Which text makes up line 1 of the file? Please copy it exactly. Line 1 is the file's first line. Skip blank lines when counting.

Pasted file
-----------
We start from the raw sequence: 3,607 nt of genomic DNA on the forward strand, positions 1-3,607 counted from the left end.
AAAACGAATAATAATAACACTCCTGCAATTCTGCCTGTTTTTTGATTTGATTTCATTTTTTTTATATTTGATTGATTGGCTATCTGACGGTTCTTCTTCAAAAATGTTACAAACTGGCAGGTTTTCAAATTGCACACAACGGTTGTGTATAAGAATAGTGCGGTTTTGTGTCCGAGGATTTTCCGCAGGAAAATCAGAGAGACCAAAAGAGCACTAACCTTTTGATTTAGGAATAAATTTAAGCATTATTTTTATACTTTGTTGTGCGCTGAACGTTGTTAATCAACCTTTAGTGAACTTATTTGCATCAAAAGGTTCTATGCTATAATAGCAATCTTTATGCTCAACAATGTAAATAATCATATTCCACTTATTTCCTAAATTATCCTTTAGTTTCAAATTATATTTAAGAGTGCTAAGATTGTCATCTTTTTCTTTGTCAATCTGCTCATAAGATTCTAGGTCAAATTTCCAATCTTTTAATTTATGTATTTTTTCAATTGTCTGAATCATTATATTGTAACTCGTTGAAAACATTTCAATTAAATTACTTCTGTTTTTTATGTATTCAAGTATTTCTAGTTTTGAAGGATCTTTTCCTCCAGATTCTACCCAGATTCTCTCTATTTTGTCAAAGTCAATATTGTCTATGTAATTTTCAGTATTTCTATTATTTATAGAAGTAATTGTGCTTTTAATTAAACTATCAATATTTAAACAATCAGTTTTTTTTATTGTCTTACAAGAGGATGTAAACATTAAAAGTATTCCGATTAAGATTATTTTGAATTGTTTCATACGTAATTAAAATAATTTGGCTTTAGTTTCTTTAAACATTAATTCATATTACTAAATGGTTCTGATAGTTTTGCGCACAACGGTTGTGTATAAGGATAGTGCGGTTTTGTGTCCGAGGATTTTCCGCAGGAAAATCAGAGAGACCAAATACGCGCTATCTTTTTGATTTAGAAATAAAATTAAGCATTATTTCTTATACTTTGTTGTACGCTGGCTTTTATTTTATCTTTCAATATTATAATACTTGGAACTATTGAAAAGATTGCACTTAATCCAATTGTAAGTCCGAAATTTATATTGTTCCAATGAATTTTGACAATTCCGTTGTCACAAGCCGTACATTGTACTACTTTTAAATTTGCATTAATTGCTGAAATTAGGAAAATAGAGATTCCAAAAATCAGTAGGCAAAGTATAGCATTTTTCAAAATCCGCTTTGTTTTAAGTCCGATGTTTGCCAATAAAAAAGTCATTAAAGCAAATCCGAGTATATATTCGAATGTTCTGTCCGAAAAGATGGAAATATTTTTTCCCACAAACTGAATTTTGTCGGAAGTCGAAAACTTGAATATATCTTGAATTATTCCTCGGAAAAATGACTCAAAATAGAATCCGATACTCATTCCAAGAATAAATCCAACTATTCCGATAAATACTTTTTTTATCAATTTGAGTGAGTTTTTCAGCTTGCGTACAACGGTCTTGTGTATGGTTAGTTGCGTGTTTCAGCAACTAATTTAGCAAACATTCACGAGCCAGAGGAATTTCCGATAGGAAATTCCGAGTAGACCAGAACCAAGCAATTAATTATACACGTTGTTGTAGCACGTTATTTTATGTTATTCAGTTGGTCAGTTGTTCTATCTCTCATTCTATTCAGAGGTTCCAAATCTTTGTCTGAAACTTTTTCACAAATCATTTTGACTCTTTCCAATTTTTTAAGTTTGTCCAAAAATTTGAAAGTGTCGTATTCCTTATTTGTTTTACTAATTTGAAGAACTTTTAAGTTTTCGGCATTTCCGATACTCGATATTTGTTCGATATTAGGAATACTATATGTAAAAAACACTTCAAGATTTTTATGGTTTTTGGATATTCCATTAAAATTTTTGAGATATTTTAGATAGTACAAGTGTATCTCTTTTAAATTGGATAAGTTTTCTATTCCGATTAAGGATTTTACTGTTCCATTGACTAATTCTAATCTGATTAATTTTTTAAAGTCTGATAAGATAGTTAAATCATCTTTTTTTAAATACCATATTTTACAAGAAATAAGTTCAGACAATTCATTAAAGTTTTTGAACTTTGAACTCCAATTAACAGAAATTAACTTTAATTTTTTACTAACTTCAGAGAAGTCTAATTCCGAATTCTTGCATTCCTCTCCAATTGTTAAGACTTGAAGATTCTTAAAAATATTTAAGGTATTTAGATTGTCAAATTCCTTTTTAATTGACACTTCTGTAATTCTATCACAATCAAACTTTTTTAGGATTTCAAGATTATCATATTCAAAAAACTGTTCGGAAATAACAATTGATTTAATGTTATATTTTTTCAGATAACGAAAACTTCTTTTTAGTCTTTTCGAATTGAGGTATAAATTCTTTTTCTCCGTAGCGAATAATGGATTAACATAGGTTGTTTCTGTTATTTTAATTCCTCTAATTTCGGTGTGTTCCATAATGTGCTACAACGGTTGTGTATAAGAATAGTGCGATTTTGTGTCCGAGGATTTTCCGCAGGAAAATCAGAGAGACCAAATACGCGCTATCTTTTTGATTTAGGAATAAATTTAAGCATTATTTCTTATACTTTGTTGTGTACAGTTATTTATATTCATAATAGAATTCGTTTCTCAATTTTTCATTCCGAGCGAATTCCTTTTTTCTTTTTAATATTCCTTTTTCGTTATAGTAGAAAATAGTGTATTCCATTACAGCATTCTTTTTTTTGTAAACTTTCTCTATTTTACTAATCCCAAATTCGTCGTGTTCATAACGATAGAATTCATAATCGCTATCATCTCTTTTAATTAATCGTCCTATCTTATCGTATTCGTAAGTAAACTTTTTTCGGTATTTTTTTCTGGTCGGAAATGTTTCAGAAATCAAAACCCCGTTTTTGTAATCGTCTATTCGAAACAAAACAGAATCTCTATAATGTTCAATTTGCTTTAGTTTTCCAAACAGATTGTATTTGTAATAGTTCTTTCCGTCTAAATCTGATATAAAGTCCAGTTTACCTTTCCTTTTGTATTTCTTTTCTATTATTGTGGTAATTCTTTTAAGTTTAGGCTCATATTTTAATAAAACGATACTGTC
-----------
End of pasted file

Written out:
We start from the raw sequence: 3,607 nt of genomic DNA on the forward strand, positions 1-3,607 counted from the left end.